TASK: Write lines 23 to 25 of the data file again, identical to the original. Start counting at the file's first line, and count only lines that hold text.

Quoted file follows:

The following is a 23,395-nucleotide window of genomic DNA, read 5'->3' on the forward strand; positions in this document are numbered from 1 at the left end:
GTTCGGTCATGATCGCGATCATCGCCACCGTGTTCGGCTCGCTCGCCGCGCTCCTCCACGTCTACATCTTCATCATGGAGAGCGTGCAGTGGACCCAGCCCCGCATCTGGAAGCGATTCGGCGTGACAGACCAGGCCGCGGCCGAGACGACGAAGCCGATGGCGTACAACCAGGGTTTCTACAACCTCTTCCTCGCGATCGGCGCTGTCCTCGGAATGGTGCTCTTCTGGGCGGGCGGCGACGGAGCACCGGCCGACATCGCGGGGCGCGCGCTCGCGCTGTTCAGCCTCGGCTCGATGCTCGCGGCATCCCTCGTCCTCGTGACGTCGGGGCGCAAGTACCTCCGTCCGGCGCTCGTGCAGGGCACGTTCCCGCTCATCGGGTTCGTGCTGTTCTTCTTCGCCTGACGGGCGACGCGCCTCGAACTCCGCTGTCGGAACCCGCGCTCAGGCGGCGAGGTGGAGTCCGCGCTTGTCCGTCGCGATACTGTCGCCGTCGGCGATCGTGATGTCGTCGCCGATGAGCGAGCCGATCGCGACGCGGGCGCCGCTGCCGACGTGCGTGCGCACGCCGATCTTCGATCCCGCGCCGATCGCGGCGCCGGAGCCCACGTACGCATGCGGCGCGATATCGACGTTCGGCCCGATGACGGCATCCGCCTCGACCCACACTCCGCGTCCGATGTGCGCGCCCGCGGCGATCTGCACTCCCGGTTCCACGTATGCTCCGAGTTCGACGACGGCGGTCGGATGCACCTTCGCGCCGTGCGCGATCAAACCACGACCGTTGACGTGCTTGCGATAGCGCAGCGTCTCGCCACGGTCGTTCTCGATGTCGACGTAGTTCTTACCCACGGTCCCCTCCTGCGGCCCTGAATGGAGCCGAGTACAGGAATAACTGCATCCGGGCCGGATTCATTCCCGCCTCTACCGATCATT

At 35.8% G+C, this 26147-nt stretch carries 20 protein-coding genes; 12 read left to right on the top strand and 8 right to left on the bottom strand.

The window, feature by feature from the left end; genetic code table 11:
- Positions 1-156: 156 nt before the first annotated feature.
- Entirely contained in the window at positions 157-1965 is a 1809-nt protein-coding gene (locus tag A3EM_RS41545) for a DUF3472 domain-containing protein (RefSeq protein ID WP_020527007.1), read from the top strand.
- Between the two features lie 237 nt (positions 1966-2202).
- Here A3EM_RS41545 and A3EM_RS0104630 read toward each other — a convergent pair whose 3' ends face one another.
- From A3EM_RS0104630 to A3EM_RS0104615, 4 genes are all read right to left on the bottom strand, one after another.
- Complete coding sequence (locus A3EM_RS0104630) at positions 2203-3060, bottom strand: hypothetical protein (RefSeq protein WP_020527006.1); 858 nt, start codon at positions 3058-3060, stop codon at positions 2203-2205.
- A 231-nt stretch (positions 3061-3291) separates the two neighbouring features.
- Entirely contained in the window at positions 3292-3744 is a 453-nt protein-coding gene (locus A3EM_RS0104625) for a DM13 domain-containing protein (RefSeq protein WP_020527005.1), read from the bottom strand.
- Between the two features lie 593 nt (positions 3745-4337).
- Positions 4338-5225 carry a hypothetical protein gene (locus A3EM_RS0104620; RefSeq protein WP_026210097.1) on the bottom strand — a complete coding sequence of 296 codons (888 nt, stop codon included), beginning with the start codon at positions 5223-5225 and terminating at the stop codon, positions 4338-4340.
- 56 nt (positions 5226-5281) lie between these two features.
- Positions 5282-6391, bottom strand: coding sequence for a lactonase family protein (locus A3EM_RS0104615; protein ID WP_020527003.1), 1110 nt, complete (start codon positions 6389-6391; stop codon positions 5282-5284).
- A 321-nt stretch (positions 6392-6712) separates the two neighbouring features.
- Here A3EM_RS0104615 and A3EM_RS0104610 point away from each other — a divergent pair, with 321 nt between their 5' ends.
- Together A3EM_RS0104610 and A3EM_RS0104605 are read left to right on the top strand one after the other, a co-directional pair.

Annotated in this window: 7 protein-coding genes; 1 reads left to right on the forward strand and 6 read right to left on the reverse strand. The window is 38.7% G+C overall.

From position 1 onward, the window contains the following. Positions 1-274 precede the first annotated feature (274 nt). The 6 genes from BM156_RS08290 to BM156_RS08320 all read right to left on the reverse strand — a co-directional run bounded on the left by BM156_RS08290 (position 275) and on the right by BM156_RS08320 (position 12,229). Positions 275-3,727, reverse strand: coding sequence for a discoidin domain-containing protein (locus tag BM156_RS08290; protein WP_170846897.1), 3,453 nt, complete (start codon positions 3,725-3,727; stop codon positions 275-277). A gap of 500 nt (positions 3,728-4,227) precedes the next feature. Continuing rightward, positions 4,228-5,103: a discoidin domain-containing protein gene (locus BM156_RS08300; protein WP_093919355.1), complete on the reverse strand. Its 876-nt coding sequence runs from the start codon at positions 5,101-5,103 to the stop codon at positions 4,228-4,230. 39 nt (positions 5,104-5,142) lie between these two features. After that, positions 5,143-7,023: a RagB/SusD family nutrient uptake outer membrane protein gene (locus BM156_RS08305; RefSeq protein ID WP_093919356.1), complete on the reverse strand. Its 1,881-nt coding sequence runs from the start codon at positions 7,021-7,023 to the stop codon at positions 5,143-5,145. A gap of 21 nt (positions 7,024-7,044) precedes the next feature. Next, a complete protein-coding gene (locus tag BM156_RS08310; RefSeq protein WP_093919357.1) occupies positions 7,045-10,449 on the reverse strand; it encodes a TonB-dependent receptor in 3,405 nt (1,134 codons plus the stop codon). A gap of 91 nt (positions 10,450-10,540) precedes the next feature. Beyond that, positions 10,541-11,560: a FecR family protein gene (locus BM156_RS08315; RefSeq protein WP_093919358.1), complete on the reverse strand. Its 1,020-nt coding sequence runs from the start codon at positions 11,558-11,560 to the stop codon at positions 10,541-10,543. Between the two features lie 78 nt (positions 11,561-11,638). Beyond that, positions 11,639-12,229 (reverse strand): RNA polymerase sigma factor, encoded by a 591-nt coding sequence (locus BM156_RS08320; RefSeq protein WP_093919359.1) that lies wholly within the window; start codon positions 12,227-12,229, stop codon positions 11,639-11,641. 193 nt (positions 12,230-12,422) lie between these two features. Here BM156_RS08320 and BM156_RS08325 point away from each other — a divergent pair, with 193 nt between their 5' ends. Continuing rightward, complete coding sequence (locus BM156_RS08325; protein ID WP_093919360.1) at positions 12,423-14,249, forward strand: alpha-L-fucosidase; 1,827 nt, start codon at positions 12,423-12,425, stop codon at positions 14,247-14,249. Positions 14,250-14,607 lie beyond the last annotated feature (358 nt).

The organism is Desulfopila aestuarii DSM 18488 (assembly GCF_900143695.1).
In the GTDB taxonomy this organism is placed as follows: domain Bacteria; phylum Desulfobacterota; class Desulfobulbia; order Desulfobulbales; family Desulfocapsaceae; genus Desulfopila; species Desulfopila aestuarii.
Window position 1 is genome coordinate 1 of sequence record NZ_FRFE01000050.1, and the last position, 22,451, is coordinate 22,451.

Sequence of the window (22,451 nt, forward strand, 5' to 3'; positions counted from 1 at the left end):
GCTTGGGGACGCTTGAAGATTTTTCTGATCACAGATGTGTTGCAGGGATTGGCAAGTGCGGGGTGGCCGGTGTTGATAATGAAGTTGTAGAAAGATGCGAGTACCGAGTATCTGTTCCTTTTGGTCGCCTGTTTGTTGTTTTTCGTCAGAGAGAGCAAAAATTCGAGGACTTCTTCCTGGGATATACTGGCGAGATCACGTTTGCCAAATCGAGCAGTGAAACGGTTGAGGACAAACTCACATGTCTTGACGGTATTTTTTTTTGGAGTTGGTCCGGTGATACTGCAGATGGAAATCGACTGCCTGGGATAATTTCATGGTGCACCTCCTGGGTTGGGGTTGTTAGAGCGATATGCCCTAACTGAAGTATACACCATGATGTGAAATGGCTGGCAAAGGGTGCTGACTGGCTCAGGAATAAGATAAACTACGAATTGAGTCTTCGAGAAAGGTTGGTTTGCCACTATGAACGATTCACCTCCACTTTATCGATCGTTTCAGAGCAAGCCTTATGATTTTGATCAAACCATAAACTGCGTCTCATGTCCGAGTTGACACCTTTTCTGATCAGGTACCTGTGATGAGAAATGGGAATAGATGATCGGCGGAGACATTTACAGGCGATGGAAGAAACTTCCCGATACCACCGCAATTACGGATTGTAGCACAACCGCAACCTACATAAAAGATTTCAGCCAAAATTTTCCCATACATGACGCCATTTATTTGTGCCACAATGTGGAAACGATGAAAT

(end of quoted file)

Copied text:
In the GTDB taxonomy this organism is placed as follows: domain Bacteria; phylum Desulfobacterota; class Desulfobulbia; order Desulfobulbales; family Desulfocapsaceae; genus Desulfopila; species Desulfopila aestuarii.
Window position 1 is genome coordinate 1 of sequence record NZ_FRFE01000050.1, and the last position, 22,451, is coordinate 22,451.

Sequence of the window (22,451 nt, forward strand, 5' to 3'; positions counted from 1 at the left end):